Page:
The disciple dinner is/was presided over by the old patriarch, loudly slurping, burping, smacking his lips alternating with clearing his throat while making disparaping comments about the food and all those involved in the production of said meal while poorly hiding his glee about his flatulence. Somehow he always got the craving for sauerkraut a few hours before the reunion. In his younger years there would be shouting, blood spatter on the wall along with a dent in the wall matching the cranial configuration of one of the children. Another person would have a knife to their own wrist saying "You won't be able to hide this!"

The heretics have more fun after the first couple of drinks. The food's always great. Most of us are foodies. There's music, maybe even some dancing for those not still so repressed that they can't handle it. After the next couple of drinks starts the group therapy session, where the spouses leave the siblings in the kitchen with a few bottles of whatever and they muster off to another room to do those things that sane people do to amuse themselves while their loved one is "at a session". As the years go by, the sessions get shorter. Some of the siblings get bored and go play with the sane people.

Then one day you get the call, "How are you George?"

"Horrible. I'm squirting from both ends with the flu, why? what's up?"

"Um, Dad's in the hospital."

"No shit, on the anniversary of mom's birthday. Did he grow a conscience?"

He says he wants to get reunited with her in Heaven. He is refusing treatment and wants to die."

"Well, unless Heaven is very different from what we were taught, he'll be taking the other escalator. I assume a doctor has seen him?

Yeah they said something about free air?

"He's already had his colon out for Ogilvie's so it isn't Colon Cancer or Diverticulitis. Given the timing, on a anniversary of a spouse's birthday or death, it's probably stress ulcers and with free air, that means it's already perfed. He'll be dead in 2 to 5 days without treatment.

He looks like he's in pain

Yeah, that's a very painful condition. You should call Hospice

They gave him a PCA, but he wont press the button to get the morphine.

Call Hospice they deal with dying patients and estranged families all the time.

Aren't you coming up?

What for?

To say goodbye

I said my goodbyes ten years ago. I could deal with him attacking me. I could even deal with him attacking my wife cause she'll just dish it back. But when he attacked my kids, orchestrating a kidnapping, making false accusations to police, that was it. I told him he could call back if and when he could apologise. He can't even fake one.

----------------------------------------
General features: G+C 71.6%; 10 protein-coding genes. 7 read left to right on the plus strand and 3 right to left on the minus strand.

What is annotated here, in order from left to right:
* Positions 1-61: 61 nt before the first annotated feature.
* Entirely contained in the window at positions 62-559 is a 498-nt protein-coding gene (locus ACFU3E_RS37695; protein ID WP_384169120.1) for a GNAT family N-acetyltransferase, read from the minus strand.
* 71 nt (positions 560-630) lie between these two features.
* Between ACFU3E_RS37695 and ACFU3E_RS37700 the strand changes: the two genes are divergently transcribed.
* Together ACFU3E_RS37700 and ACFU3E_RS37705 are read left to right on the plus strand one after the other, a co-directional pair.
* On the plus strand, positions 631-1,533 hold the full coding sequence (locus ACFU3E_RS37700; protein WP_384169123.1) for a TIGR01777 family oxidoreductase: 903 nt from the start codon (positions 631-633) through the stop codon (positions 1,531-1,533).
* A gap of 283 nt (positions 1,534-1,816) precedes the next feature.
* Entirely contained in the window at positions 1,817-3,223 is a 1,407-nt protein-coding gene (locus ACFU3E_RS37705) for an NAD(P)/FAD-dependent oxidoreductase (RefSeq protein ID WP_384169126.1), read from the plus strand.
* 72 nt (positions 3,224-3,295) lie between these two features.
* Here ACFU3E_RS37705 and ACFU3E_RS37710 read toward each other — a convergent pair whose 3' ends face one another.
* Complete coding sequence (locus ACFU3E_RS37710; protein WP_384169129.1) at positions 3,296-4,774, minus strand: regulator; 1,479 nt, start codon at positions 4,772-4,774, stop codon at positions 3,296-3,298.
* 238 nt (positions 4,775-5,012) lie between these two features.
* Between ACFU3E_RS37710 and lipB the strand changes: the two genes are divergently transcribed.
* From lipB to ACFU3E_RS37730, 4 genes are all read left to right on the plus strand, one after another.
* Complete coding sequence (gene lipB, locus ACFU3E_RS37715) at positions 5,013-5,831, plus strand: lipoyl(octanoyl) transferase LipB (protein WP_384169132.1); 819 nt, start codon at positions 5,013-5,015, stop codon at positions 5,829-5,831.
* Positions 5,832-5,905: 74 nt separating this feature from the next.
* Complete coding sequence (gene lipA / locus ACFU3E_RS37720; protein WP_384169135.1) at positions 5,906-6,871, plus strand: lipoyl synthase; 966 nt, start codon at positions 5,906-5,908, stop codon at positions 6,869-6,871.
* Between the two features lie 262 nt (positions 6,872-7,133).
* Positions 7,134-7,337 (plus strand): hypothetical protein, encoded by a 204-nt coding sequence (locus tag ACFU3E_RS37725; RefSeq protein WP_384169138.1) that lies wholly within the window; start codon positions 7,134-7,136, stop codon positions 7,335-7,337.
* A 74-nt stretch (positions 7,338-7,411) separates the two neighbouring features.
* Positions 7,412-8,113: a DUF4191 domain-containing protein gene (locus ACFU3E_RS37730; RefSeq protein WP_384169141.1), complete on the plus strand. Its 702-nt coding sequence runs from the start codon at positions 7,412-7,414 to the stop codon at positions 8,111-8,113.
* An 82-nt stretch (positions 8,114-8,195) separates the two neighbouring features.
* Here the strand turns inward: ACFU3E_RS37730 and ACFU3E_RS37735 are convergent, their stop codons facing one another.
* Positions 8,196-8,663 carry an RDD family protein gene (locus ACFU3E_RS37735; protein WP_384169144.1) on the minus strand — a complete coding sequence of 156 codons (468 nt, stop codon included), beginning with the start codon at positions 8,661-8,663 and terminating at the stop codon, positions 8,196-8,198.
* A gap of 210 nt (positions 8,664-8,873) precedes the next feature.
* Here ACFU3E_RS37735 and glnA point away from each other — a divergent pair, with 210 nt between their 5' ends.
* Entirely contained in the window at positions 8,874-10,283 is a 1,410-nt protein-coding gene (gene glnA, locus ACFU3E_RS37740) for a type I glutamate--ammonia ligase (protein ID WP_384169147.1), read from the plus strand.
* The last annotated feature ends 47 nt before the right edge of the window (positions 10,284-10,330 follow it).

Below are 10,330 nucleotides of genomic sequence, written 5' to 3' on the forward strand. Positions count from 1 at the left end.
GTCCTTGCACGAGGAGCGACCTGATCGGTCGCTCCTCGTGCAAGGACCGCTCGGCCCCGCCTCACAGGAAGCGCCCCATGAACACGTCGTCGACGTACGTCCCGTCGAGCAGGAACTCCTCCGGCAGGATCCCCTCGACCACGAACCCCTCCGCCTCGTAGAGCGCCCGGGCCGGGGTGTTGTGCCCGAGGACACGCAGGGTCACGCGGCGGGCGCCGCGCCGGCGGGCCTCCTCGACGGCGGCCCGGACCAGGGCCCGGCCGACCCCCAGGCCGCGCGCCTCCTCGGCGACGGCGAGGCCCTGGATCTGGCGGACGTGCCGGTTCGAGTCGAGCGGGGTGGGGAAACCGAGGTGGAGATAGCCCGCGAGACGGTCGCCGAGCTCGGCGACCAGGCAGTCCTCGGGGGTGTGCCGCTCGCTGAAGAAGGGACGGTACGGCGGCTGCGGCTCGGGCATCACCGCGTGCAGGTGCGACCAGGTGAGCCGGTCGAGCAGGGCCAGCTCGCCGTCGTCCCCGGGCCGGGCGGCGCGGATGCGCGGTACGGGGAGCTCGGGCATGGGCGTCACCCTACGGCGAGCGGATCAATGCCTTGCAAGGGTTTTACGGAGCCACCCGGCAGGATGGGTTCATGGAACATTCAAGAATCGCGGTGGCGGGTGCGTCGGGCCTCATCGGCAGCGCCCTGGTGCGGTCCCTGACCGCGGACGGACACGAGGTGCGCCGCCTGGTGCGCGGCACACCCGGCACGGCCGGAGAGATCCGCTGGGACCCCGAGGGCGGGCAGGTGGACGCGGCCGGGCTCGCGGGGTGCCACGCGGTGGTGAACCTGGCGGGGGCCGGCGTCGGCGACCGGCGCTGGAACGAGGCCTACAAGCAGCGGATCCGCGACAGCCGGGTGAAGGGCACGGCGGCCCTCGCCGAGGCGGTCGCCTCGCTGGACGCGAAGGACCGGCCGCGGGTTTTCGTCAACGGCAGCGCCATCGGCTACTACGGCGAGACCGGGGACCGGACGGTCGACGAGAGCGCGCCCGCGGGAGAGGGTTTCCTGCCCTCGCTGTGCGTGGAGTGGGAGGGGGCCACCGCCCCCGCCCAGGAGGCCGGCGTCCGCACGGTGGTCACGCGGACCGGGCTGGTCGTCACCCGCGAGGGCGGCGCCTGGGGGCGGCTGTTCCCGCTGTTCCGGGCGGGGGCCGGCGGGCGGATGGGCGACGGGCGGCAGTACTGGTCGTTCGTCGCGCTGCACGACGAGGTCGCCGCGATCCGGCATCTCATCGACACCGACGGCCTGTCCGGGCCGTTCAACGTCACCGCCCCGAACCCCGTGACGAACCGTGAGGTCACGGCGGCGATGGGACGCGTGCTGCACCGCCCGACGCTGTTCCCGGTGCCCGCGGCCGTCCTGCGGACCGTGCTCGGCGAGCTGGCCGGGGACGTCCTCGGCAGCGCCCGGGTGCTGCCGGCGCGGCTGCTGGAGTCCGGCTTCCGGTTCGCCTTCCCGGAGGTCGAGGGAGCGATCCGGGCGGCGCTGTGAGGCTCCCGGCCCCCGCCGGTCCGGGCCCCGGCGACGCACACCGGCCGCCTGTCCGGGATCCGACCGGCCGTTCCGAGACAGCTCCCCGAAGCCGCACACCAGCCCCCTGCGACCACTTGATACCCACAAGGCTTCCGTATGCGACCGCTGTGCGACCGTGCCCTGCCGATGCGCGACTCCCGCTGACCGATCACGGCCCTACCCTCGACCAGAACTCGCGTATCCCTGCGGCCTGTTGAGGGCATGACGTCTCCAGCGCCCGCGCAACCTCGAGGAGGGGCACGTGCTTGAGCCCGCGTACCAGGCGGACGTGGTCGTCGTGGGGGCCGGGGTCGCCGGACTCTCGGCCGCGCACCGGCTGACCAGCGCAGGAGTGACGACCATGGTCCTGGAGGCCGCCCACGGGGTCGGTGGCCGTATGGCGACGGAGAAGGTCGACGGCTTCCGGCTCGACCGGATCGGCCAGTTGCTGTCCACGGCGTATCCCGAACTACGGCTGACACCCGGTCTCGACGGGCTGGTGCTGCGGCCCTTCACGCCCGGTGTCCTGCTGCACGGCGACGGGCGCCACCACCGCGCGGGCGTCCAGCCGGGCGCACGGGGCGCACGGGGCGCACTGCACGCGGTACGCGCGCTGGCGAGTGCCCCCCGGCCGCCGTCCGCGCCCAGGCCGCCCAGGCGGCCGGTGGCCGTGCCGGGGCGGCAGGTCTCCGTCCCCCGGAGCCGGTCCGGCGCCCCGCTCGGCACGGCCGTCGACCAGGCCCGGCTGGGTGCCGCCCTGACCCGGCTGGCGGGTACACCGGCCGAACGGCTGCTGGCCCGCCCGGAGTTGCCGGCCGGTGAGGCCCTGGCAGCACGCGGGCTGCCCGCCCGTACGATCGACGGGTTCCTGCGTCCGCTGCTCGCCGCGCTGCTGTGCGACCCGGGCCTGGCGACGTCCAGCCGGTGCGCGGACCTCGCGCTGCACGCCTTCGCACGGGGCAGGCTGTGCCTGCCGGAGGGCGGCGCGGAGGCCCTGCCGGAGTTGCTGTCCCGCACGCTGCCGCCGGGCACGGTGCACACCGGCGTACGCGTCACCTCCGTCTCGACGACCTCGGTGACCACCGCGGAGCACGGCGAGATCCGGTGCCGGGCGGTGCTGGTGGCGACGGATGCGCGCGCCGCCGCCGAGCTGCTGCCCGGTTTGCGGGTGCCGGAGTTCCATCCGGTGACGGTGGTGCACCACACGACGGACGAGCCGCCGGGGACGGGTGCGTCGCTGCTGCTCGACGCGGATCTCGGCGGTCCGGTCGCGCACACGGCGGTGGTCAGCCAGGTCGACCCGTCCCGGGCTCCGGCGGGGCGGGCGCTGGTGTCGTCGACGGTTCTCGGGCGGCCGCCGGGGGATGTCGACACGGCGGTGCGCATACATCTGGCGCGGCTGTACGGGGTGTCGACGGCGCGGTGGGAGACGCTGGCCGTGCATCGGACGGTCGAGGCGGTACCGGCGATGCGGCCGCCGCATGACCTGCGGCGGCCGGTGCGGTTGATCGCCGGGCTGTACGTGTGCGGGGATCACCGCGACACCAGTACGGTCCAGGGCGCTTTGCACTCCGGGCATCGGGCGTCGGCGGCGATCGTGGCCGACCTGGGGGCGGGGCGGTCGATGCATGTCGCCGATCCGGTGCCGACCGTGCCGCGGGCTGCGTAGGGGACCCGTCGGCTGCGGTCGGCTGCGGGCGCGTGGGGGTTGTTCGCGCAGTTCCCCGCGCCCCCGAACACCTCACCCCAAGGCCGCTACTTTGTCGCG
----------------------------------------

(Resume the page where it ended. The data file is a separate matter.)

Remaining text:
Don't think about him. Think about what you need. There will be no other chance.

Are Hitler Youth and Manson Girl there?

Yeah

Then no. I shook his dust from my sandals. I tried turning him to good with kindness. He went to the bank and charmed them into adding his name to my school loans and then filed a change of address so I would no longer get the notices. Then he was going to get the whistle blowers fee for turning in someone defaulting on a government loan. I even chucked that up to maybe senility, knowing that that was not the real problem. He wasn't senile during the beatings or the rapings.

You can't trust what she said about that. It's her word against his and she was seeing a psychiatrist.

I always did what he asked but he tried to take my infant children, that's when my eyes were finally opened. I saw all the corruption and evil. He called Childrens Protective Services from 3 states away making up all sorts of crap about our house that he's never even seen. My kids are my priority, not him. I'm not going to attempt an 8 hour drive that realistically I could not do safely with my current health problems anyway only to be met by those other two who have promissed to kill me, and they are just pycho enough to think that they are doing GodDad's Will. No, Put in simplest terms, the risk outweighs the possible benefit.